The Light at Home (Luz en Casa) programme received an Honourable Mention for its 'scalability and long-term sustainability' in the Case Studies on Access to Energy, organised by WAME (World Access to Modern Energy), an initiative which aims to provide visibility to the issue of energy poverty in the framework of Expo Milano 2015.
The Expo, which is being held in Milan (Italy) from May to October, promotes a series of projects to address its main theme — Feeding the Planet, Energy for Life — from various standpoints. The WAME project aims to raise awareness about inequalities related to energy access in the world, proving it's possible to execute successful initiatives which contribute to the goal of universal access to energy. Global access to modern energy could provide access to water and food, reducing extreme poverty and improving human development.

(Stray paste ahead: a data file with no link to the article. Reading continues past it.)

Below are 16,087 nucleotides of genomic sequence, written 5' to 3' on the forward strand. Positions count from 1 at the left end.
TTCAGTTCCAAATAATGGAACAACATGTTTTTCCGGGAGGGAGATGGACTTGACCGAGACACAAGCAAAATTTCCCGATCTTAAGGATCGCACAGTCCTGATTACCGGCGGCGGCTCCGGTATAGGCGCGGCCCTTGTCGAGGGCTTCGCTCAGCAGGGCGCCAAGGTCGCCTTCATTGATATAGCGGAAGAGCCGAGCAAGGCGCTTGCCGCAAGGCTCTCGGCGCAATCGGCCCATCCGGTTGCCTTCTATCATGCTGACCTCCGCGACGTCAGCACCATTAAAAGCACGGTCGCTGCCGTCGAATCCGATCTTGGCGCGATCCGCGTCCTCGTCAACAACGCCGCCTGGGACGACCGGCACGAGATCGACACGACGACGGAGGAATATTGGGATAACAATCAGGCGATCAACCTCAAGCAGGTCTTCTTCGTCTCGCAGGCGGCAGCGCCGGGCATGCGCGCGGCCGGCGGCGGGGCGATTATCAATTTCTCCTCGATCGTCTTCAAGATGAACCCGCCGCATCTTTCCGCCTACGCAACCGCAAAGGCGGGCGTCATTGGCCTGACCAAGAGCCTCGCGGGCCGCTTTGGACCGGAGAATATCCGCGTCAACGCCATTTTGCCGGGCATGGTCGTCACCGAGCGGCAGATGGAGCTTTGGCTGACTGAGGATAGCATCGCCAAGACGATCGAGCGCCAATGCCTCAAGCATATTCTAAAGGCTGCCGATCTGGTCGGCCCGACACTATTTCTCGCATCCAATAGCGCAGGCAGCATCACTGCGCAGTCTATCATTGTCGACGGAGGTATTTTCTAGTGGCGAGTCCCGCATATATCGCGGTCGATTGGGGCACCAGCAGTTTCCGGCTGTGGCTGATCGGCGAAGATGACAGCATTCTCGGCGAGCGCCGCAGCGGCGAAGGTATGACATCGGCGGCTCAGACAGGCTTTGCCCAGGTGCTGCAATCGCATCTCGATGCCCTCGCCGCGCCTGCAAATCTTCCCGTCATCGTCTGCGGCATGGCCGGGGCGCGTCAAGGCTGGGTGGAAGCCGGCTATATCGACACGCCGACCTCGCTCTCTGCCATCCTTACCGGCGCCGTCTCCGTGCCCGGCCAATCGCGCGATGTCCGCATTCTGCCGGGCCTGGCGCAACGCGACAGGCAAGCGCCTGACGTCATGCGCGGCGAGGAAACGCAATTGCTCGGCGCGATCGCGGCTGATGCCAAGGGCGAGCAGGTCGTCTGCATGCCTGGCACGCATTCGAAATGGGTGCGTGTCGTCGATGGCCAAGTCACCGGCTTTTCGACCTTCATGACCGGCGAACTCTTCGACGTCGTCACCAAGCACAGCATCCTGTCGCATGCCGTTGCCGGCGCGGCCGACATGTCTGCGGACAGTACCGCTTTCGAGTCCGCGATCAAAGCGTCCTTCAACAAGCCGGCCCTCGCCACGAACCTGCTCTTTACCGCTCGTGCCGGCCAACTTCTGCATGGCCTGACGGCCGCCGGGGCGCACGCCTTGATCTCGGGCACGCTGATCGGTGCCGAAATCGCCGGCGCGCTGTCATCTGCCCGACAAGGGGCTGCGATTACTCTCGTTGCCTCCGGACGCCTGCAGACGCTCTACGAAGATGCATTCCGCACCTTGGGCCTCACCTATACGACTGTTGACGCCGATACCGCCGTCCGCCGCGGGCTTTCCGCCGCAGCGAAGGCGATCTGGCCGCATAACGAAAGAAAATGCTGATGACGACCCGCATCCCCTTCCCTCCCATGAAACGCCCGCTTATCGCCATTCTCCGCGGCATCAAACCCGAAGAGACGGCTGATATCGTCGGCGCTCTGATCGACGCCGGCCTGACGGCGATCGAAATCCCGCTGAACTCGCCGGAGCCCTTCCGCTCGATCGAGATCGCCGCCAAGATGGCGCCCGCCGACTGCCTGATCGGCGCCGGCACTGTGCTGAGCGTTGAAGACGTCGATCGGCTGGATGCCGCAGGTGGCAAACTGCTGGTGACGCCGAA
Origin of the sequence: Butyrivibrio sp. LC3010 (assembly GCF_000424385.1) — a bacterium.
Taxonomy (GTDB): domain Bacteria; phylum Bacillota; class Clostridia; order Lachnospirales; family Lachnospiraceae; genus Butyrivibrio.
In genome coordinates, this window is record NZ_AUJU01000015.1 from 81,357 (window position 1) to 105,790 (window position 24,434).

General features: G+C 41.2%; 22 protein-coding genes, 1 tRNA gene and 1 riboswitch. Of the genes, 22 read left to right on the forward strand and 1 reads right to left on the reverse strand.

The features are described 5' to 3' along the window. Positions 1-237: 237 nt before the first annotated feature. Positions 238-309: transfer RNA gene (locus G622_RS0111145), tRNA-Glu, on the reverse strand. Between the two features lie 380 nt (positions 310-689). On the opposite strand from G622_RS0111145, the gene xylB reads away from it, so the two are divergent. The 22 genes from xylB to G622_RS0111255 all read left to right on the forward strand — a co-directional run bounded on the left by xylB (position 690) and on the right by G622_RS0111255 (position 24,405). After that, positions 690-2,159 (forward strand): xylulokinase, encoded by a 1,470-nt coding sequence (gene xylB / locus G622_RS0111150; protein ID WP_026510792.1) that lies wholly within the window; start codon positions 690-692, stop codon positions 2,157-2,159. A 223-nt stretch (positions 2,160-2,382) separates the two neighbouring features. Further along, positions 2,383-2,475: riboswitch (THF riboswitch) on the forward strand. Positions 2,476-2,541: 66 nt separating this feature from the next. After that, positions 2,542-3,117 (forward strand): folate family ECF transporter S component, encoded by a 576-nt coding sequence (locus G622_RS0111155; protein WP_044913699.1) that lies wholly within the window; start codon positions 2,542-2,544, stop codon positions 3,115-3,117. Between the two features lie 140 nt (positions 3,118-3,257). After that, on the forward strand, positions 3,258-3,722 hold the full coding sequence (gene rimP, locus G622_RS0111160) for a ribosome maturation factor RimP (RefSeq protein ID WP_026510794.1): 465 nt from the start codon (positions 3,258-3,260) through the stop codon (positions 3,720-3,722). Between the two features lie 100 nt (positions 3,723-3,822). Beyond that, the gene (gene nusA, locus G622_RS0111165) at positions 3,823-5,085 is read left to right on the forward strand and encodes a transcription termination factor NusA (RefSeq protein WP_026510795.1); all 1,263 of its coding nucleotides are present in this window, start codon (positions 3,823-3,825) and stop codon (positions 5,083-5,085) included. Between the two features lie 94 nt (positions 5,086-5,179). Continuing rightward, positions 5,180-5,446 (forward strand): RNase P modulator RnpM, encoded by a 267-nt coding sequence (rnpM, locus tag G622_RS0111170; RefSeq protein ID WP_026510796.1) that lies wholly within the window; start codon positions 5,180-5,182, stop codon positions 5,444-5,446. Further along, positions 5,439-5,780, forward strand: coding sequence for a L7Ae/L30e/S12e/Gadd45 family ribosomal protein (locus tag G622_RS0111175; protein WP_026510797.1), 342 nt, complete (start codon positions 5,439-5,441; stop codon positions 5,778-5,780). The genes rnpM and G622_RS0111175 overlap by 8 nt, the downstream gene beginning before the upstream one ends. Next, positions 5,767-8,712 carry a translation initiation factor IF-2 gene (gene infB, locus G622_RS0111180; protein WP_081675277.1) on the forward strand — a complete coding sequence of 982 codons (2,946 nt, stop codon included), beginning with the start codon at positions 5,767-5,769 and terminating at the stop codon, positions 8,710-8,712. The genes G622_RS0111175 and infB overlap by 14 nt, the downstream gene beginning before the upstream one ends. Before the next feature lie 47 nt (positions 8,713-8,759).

Taking advantage of the unique opportunity provided by Expo Milano, WAME organised a Competition of Case Studies on Access to Energy, the goal of which was to select and present projects which have already been implemented and are of notable interest and importance in increasing access to energy in the world, in accordance with the United Nations Sustainable Energy for All initiative, in which ACCIONA is a participant.
The ACCIONA Microenergy Foundation presented Light at Home, access to sustainable electricity for human development, a case study for the Electricity at Home (Luz en Casa) programme implemented by ACCIONA Microenergía Perú which, in less than six years, has provided basic electricity to 3,900 low-income households, benefiting around 16,000 people in the rural areas of Cajamarca (Peru), which is not expected to have access to the electricity grid.
The case study presented was one of the six projects recognised by WAME which, in awarding an Honourable Mention, highlighted the following: “This project is outstanding in terms of the design of the business model and the solution to the problem of sustainability: electricity is provided via solar systems in isolated and dispersed areas, in a system that is similar to the grid approach, with an officially regulated social tariff, guaranteeing service quality and sustainability over time'.